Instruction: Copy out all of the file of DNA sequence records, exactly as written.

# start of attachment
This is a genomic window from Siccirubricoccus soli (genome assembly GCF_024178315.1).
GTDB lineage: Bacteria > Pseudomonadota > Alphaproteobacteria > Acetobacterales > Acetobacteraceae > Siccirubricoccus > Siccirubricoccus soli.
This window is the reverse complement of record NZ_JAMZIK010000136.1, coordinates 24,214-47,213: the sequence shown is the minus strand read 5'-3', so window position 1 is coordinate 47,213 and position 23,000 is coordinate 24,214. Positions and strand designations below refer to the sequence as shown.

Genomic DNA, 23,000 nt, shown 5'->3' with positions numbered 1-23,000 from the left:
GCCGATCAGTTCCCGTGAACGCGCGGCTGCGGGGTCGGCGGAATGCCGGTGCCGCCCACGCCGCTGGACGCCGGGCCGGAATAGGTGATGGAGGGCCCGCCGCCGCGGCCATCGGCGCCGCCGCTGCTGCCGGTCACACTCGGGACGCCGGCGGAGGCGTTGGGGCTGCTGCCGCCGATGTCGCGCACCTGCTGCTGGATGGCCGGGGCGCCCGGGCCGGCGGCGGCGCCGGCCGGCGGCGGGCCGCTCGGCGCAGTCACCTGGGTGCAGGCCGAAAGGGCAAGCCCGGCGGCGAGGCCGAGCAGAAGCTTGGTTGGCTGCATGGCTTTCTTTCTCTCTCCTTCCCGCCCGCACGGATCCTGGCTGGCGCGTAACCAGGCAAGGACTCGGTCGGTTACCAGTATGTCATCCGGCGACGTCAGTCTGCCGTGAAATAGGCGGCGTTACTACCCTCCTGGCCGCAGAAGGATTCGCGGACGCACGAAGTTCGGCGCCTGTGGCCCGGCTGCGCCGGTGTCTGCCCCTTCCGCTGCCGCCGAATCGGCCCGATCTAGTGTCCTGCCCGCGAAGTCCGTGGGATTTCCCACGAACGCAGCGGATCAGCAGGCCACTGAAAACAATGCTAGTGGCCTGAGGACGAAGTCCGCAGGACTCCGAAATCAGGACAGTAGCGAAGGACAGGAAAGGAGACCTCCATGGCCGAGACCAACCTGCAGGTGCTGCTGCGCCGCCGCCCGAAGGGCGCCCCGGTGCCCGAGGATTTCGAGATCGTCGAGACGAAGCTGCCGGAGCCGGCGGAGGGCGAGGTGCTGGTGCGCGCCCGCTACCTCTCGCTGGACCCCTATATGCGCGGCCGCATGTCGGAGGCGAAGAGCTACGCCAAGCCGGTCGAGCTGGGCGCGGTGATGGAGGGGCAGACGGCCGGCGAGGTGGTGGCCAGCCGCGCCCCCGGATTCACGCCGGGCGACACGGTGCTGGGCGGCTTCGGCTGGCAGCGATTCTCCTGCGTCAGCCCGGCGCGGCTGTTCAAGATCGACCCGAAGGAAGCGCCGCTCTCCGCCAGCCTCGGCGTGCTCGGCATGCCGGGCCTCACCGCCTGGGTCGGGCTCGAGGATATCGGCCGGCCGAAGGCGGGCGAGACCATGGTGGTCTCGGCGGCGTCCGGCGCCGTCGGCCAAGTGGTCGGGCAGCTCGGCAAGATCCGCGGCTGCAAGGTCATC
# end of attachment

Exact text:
This is a genomic window from Siccirubricoccus soli (genome assembly GCF_024178315.1).
GTDB lineage: Bacteria > Pseudomonadota > Alphaproteobacteria > Acetobacterales > Acetobacteraceae > Siccirubricoccus > Siccirubricoccus soli.
This window is the reverse complement of record NZ_JAMZIK010000136.1, coordinates 24,214-47,213: the sequence shown is the minus strand read 5'-3', so window position 1 is coordinate 47,213 and position 23,000 is coordinate 24,214. Positions and strand designations below refer to the sequence as shown.

Genomic DNA, 23,000 nt, shown 5'->3' with positions numbered 1-23,000 from the left:
GCCGATCAGTTCCCGTGAACGCGCGGCTGCGGGGTCGGCGGAATGCCGGTGCCGCCCACGCCGCTGGACGCCGGGCCGGAATAGGTGATGGAGGGCCCGCCGCCGCGGCCATCGGCGCCGCCGCTGCTGCCGGTCACACTCGGGACGCCGGCGGAGGCGTTGGGGCTGCTGCCGCCGATGTCGCGCACCTGCTGCTGGATGGCCGGGGCGCCCGGGCCGGCGGCGGCGCCGGCCGGCGGCGGGCCGCTCGGCGCAGTCACCTGGGTGCAGGCCGAAAGGGCAAGCCCGGCGGCGAGGCCGAGCAGAAGCTTGGTTGGCTGCATGGCTTTCTTTCTCTCTCCTTCCCGCCCGCACGGATCCTGGCTGGCGCGTAACCAGGCAAGGACTCGGTCGGTTACCAGTATGTCATCCGGCGACGTCAGTCTGCCGTGAAATAGGCGGCGTTACTACCCTCCTGGCCGCAGAAGGATTCGCGGACGCACGAAGTTCGGCGCCTGTGGCCCGGCTGCGCCGGTGTCTGCCCCTTCCGCTGCCGCCGAATCGGCCCGATCTAGTGTCCTGCCCGCGAAGTCCGTGGGATTTCCCACGAACGCAGCGGATCAGCAGGCCACTGAAAACAATGCTAGTGGCCTGAGGACGAAGTCCGCAGGACTCCGAAATCAGGACAGTAGCGAAGGACAGGAAAGGAGACCTCCATGGCCGAGACCAACCTGCAGGTGCTGCTGCGCCGCCGCCCGAAGGGCGCCCCGGTGCCCGAGGATTTCGAGATCGTCGAGACGAAGCTGCCGGAGCCGGCGGAGGGCGAGGTGCTGGTGCGCGCCCGCTACCTCTCGCTGGACCCCTATATGCGCGGCCGCATGTCGGAGGCGAAGAGCTACGCCAAGCCGGTCGAGCTGGGCGCGGTGATGGAGGGGCAGACGGCCGGCGAGGTGGTGGCCAGCCGCGCCCCCGGATTCACGCCGGGCGACACGGTGCTGGGCGGCTTCGGCTGGCAGCGATTCTCCTGCGTCAGCCCGGCGCGGCTGTTCAAGATCGACCCGAAGGAAGCGCCGCTCTCCGCCAGCCTCGGCGTGCTCGGCATGCCGGGCCTCACCGCCTGGGTCGGGCTCGAGGATATCGGCCGGCCGAAGGCGGGCGAGACCATGGTGGTCTCGGCGGCGTCCGGCGCCGTCGGCCAAGTGGTCGGGCAGCTCGGCAAGATCCGCGGCTGCAAGGTCATC